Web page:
Very nice! The background in that second picture looks familiar ;-) - Did you get the car in Auckland?
  15. Karter16

    Official Tools for Hire Thread

    Hi all, If anyone is interested I can provide paper templates for those who want to manufacture their own E46 M3 RACP reinforcement plates. The plates and process are as per this thread: http://bimmersport.co.nz/topic/57571-karter-16s-e46-m3-journal/ The templates come with the expectation that final adjustments will be needed for fitting. The individual pieces of the plates need to be welded together. Some pieces can be folded. The plates were designed with the intent of epoxy affixing to the RACP using 3M 7333 Epoxy. The plates come with zero warranty/guarantee, however I have reasonably high standards and I fitted these to my car. I am aware that RACP plates only solve part of the problem (and indeed might cause new ones), something which everyone should be aware of before they do anything to their RACP. I fitted these plates as a part solution. I am using the BMW structural epoxy to reinforce the front mount points as well (rear points already done under BMW corrective action in my case). I am not tracking my car, and I'm not rough on it. If you are looking for a super solution you should look at a Mason bar and/or other such more comprehensive solutions. These plates require DIY skills, welding skills, etc. but are offered as they will help others save time if they are wanting to go down the DIY route. No charge - happy to copy the paper templates and post within NZ for free. Cheers, Matt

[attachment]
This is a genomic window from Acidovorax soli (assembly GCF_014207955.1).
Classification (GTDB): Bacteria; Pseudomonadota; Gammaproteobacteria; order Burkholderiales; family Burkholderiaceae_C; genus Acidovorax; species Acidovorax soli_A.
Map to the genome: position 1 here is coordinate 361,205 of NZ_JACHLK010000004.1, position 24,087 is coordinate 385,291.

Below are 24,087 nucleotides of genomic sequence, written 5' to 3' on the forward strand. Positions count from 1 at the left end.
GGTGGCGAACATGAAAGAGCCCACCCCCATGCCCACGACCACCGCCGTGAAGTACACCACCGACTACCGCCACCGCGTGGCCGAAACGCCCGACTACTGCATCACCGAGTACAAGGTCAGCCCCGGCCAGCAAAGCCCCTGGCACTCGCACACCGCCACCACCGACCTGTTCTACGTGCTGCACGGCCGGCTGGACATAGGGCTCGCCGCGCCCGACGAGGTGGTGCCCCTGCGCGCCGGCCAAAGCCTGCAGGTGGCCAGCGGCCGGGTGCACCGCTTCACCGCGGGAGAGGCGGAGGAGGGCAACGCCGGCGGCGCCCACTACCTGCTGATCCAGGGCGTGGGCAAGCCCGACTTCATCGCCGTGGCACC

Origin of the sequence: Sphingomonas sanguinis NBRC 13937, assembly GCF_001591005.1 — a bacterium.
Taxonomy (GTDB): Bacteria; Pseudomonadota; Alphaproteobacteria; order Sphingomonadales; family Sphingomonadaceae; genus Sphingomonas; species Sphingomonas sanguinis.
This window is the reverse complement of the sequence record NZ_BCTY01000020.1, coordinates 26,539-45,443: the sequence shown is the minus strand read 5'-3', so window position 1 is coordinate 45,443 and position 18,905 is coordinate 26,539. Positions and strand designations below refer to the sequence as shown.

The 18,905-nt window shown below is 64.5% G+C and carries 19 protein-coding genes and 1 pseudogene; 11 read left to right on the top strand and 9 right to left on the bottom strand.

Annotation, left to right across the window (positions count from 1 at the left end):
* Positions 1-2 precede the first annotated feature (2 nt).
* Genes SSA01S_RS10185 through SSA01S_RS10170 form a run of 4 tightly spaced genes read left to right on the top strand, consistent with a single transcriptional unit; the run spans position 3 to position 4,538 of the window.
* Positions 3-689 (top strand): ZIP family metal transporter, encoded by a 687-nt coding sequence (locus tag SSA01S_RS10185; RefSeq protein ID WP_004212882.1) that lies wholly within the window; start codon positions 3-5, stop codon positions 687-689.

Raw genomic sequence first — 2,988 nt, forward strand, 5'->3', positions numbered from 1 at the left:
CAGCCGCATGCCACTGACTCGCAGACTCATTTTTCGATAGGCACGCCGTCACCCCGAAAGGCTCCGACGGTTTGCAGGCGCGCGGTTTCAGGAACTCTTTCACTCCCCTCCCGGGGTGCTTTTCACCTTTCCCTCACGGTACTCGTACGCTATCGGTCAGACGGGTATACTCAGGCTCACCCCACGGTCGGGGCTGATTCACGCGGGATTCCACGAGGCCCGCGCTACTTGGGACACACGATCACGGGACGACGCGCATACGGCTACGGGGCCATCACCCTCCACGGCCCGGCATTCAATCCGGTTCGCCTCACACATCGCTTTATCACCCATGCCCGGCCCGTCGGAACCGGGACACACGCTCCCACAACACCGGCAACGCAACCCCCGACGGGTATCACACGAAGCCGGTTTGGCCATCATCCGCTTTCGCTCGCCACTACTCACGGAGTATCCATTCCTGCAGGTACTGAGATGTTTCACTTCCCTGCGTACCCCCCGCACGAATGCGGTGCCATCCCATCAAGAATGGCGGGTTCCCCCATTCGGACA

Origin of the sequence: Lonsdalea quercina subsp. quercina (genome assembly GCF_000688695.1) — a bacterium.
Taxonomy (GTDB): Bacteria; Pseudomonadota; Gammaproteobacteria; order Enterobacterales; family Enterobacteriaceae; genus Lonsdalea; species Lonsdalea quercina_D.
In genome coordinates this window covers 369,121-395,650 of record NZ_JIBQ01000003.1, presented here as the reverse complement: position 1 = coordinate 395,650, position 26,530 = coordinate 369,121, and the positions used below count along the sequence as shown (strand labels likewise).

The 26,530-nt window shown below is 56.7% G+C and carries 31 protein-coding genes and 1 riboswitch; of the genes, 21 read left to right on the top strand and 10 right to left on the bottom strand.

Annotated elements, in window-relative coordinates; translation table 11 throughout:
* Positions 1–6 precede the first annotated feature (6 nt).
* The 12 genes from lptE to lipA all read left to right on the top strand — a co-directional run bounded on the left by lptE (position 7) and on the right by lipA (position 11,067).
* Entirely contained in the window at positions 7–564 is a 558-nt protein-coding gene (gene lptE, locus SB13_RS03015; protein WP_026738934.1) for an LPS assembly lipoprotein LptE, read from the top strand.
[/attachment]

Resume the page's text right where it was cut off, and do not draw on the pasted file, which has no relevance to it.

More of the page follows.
16. Karter16

    e46 v8 wagon

    How's everything going? Any updates?
  17. Karter16


    Or New Vegas?